“The child could substitute helpful thoughts for their worries. For example, they could think about all the scientists, activists, and policy-makers who are working on improving the environment. Or they could do actions that help them stay calm, such as exercising, spending time with friends, or spending time in nature.” Meditation is also something she recommends children can do to “let go of worried thoughts at times when they’re unhelpful.”
Highlight the intersectionality of climate change
“Parents can help their kids cope with eco-anxiety by highlighting the intersectionality of climate issues,” says Arora. “The climate movement is so much more than just increasing CO2 levels; it has to do with food systems, health equity, racial justice, and more. There are several ways that you can do this, and the majority, if not all, are free or affordable. I’m a firm believer that important lessons regarding environmentalism and sustainability can start from home.” Arora recommends checking out the hundreds of free videos and informational resources online about environmentalism and related issues that can help both you and your child become more informed about certain issues and how you can make a change together.
Remember that you do not need to be a climate expert
“The uncertainty of climate issues doesn’t have to be scary: if you don’t have all the answers, these conversations can be a way for parents and kids to explore learning together,” says Dr. Dodd. “If a question comes up that you can’t answer, you can say: ‘What a great question. I don’t know the answer yet but I will look into that so I can answer it properly.’” Which is why she also suggests taking her climate restoration course together.
“In collaboration with multiple teachers and educators, I created a free climate restoration course for kids. It teaches them to have a hopeful view of the climate crisis and to feel empowered to restore the climate. Kids can take the course here.”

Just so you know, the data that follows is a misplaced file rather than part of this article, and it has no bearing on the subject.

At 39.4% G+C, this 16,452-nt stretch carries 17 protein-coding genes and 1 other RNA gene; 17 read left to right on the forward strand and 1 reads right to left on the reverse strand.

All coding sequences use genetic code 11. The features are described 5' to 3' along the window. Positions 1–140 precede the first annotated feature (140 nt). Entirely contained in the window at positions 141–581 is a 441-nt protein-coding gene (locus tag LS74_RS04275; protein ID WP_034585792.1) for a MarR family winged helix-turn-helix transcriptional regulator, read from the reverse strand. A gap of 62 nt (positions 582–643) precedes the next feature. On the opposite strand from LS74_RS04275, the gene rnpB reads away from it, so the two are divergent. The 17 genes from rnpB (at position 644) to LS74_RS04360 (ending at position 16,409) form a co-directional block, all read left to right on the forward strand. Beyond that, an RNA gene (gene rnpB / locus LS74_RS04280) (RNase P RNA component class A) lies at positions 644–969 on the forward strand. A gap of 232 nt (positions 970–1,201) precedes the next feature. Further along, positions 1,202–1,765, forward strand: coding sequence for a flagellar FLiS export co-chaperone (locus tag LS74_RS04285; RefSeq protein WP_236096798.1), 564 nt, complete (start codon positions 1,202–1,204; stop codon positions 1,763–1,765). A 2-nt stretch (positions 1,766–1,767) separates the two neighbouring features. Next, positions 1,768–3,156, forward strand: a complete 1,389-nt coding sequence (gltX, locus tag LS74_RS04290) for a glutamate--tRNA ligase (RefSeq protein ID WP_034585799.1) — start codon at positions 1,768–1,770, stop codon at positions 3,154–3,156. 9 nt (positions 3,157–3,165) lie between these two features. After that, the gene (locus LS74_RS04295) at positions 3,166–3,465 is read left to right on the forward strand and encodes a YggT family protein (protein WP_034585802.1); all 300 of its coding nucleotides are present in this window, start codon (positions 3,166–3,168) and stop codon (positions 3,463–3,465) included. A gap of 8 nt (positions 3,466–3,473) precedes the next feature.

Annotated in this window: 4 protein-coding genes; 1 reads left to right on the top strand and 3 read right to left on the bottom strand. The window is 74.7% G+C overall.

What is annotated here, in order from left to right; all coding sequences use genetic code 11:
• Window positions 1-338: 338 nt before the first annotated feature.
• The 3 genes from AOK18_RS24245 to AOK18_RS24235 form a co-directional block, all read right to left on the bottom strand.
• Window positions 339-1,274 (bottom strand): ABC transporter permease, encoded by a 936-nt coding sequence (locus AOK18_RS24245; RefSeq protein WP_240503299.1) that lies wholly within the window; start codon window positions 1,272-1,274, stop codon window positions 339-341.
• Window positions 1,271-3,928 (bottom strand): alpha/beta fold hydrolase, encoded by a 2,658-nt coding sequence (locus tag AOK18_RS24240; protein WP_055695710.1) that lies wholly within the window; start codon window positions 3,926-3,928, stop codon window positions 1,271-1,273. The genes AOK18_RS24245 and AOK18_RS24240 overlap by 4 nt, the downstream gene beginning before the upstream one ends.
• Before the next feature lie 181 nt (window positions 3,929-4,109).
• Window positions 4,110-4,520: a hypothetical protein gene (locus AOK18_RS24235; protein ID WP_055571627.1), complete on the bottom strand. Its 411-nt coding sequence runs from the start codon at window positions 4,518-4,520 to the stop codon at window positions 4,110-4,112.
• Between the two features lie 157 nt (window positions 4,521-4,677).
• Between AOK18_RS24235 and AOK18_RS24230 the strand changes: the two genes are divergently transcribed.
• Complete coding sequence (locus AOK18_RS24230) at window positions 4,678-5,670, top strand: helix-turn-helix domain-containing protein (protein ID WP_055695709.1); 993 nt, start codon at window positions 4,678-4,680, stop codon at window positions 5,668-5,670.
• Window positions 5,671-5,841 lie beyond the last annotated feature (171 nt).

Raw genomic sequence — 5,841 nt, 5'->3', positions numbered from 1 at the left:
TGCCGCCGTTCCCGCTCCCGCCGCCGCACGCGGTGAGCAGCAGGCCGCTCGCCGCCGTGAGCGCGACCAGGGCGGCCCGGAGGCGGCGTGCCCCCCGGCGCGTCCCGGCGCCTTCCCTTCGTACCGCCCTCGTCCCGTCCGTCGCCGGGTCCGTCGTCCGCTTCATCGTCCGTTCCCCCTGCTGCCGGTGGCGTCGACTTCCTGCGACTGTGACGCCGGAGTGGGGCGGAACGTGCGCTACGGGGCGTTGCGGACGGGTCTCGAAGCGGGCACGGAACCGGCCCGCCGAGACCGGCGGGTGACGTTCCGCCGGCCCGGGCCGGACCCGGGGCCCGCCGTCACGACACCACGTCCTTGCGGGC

Dr. Hirschfeld-Becker says using problem-solving to think about ways the child or teen might help prevent the outcomes they are worrying about. “This plan might involve focusing on practical steps the child could take to help the environment and figuring out which one the child might be able to try first. Focusing on practical solutions can help children feel empowered and less hopeless. Also, helping others can be a means of reducing one’s own distress.” For example, teens might lobby their school to convert to renewable energy or to reduce paper waste; children might decide to walk or bike to school instead of driving.
Encourage your child to get involved if they’re passionate about the environment
“My main piece of advice for young people is to get involved and to start in their own communities,” says Arora. “There are so many opportunities for you to get involved whether that be on the local, regional, state, or federal level. Join organizations and clubs in your region or school and see what their work is all about. Attend climate strikes and be part of the climate community! There are so many parts of advocacy and you might like certain parts of it more than others, so I encourage you to get your feet wet. This will help you see where your interests lie.”
Remind your child to be kind to themselves
“I encourage young people to be kind to themselves,” says Arora. “Social justice issues often weigh on us heavily; however, while it is important to fight for justice in your community, it is also equally important to care for your mental and emotional health and try to strike a healthy balance. If you are feeling overwhelmed, it is perfectly fine to take a break and jump back in when you are ready. People are most impactful when they are healthy and well, so please make sure to prioritize that.”
Before you go, be sure to check out our favorite mental health apps to give your brain some extra TLC: